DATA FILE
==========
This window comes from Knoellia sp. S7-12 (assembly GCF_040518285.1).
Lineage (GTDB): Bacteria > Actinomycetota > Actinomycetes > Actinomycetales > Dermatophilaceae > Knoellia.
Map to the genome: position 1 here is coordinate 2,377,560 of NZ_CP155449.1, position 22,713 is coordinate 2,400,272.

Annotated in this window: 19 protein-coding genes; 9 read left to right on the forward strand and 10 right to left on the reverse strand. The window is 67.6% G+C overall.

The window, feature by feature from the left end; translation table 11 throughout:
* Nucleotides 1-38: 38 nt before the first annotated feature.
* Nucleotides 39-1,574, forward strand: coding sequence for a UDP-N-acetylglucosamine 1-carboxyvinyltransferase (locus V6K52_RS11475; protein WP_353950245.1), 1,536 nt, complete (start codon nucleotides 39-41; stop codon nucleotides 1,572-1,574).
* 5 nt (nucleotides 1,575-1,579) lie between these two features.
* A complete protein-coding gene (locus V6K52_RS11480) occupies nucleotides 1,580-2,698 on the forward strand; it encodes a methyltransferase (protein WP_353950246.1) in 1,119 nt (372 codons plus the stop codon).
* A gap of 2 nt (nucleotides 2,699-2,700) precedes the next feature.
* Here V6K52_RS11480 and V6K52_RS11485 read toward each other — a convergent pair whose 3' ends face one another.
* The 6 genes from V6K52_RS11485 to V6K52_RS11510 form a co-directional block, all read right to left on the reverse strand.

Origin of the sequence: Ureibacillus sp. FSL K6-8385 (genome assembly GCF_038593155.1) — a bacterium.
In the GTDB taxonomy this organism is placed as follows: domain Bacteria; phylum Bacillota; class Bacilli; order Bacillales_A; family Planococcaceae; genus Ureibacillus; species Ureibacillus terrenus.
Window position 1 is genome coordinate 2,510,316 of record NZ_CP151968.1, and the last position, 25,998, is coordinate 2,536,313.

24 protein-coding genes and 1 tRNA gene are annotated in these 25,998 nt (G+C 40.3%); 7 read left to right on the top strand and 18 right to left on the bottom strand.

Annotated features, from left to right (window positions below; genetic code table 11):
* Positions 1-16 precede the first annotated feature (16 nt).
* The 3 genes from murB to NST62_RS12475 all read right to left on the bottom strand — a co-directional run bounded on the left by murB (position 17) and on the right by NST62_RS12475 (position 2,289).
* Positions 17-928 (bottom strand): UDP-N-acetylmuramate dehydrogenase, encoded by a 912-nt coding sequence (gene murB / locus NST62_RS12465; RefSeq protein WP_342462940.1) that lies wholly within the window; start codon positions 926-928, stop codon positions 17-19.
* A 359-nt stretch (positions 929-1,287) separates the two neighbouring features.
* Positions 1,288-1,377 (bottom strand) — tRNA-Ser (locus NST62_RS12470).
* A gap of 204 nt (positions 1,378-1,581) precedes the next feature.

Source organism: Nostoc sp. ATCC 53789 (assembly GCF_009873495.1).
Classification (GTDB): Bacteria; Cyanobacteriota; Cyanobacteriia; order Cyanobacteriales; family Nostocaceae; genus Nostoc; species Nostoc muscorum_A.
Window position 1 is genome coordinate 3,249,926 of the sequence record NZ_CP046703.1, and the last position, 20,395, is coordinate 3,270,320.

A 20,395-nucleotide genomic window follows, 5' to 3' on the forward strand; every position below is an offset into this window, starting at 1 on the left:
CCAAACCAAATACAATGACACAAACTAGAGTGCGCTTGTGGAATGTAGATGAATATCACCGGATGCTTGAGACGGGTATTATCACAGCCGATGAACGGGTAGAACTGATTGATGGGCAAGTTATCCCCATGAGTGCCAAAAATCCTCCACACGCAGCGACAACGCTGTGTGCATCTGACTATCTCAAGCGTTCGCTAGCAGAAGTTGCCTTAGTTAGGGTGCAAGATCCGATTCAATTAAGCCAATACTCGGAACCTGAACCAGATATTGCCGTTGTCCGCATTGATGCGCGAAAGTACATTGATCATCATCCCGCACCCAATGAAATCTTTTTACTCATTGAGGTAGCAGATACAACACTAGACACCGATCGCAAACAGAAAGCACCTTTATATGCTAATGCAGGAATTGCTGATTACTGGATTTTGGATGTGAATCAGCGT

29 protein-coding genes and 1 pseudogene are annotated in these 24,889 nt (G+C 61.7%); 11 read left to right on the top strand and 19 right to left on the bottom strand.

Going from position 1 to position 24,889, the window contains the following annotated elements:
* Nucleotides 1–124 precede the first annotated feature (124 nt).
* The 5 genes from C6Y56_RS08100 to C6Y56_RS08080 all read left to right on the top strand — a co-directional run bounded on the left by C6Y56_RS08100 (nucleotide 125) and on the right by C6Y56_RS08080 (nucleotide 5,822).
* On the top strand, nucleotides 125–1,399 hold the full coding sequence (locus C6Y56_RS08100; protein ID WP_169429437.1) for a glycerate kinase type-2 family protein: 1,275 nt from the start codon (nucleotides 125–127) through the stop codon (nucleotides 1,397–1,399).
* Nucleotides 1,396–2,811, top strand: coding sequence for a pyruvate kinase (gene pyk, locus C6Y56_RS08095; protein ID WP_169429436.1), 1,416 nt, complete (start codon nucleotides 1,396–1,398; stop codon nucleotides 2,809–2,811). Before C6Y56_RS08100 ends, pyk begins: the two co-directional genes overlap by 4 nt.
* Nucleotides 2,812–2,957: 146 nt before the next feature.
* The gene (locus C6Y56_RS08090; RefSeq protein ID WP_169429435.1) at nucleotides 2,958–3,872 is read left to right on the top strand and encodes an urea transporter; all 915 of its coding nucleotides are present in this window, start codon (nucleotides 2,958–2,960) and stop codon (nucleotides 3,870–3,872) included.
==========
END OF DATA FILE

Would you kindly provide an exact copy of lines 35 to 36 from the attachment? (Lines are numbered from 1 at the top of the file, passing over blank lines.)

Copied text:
* Nucleotides 2,812–2,957: 146 nt before the next feature.
* The gene (locus C6Y56_RS08090; RefSeq protein ID WP_169429435.1) at nucleotides 2,958–3,872 is read left to right on the top strand and encodes an urea transporter; all 915 of its coding nucleotides are present in this window, start codon (nucleotides 2,958–2,960) and stop codon (nucleotides 3,870–3,872) included.